Throughout family law, courts tend to consider what outcomes or arrangements would be in “the best interests” of the child.” Accordingly, when parents find themselves in court fighting over custody, child support, or other matters, arguments are typically framed in such terms, even if the parents are pursuing their own selfish interests.
With this as background, I found this New York Post report on recent filings in an ongoing court battle between President Biden’s son, Hunter, and the mother of his daughter who was born out of wedlock, to be quite interesting. Apparently one issue between them is whether Biden’s child should be allowed to bear the Biden name.
From the report:
Hunter Biden asked a judge to deny his 4-year-old daughter from taking his surname — claiming it’s a lightning rod for criticism and would rob the child of a “peaceful existence.”
The first son’s request on Jan. 6 came amid an ongoing paternity case against him in Independence, Ark., where Biden is fighting to lower his child-support payments to baby mama Lunden Roberts for their love child, Navy Joan Roberts.
Roberts, 31, asked Circuit Court Judge Holly Meyer on Dec. 27 to allow their daughter to take the Biden name, claiming it would benefit their daughter because it is “now synonymous with being well educated, successful, financially acute and politically powerful.” . . .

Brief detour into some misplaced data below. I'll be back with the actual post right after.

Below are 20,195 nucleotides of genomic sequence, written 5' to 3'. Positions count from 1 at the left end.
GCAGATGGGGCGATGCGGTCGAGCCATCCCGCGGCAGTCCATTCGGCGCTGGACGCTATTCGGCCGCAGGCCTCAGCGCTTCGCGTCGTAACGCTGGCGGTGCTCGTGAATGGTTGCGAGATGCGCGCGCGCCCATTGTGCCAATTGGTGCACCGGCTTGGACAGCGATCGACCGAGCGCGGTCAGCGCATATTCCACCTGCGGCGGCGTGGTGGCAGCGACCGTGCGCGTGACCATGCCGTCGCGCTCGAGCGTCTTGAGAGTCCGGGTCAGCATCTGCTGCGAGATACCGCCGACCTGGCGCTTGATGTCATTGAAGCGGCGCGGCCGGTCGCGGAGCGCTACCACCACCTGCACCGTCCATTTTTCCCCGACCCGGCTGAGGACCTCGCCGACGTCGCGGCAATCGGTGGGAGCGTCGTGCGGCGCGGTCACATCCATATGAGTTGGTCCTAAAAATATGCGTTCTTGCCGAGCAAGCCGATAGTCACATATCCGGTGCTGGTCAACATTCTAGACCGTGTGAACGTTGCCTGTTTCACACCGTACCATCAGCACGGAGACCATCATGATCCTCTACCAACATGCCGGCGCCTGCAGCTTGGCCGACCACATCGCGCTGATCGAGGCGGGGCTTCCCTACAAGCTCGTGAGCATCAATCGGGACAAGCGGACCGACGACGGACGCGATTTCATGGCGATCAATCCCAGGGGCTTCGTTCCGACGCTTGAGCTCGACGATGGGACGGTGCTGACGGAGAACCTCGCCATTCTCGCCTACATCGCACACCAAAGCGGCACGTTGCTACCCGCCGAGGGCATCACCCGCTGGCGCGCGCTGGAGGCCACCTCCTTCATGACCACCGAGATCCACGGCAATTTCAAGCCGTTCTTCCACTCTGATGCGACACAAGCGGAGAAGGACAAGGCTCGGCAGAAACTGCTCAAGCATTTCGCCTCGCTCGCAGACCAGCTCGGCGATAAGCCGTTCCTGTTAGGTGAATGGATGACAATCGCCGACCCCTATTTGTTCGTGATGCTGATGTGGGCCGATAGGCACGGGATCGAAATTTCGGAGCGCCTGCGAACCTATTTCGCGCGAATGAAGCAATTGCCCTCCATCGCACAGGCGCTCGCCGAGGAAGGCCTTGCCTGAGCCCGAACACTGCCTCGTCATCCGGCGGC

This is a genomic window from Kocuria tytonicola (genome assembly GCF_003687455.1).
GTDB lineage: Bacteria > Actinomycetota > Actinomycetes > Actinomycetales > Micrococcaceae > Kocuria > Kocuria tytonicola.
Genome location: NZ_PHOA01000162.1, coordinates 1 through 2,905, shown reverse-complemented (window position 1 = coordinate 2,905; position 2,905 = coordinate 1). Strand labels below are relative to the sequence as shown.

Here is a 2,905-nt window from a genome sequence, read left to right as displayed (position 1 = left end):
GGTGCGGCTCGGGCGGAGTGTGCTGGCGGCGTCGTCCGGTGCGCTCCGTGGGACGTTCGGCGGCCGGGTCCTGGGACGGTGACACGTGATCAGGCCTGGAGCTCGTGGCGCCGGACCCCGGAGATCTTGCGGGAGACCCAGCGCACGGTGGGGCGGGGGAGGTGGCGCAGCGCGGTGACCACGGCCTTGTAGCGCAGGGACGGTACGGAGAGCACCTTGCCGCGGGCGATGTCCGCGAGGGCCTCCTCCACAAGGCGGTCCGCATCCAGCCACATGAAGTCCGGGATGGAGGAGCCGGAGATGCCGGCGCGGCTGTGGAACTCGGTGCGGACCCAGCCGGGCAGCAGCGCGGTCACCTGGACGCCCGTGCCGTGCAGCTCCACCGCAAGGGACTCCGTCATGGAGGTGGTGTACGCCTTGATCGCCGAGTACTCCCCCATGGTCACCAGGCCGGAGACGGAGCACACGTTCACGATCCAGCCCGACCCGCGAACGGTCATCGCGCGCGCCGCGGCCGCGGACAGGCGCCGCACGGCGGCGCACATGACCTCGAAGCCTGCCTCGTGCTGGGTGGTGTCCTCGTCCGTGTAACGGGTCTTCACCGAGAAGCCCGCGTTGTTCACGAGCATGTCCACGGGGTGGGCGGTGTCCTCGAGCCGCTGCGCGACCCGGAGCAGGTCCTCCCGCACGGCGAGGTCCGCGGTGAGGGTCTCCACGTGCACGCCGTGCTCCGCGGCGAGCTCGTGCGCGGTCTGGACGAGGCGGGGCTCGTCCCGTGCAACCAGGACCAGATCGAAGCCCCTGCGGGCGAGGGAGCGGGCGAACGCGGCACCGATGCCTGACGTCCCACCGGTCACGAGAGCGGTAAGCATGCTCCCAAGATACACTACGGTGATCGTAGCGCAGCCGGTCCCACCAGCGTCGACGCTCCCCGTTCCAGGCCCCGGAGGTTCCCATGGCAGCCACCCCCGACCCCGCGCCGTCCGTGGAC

[Hunter Biden’s] lawyer fired off a motion the following week to ask the judge to deny Roberts’ request, arguing that his daughter should decide for herself once “the disparagement of the Biden name is not at its height.”
Hunter Biden had denied paternity of Navy Joan Roberts, until DNA testing demonstrated that he was Navy Joan’s father. Lunden Roberts claims that allowing Navy Joan to take the Biden name would help “rectify” Hunter Biden’s “neglect” of his daughter. Biden’s attorneys claim Roberts’ effort is “political warfare” against the Biden family, pointing to the fact that Lunden Roberts had previously sought to protect their daughter’s privacy by redacting her name and identifying information from court filings.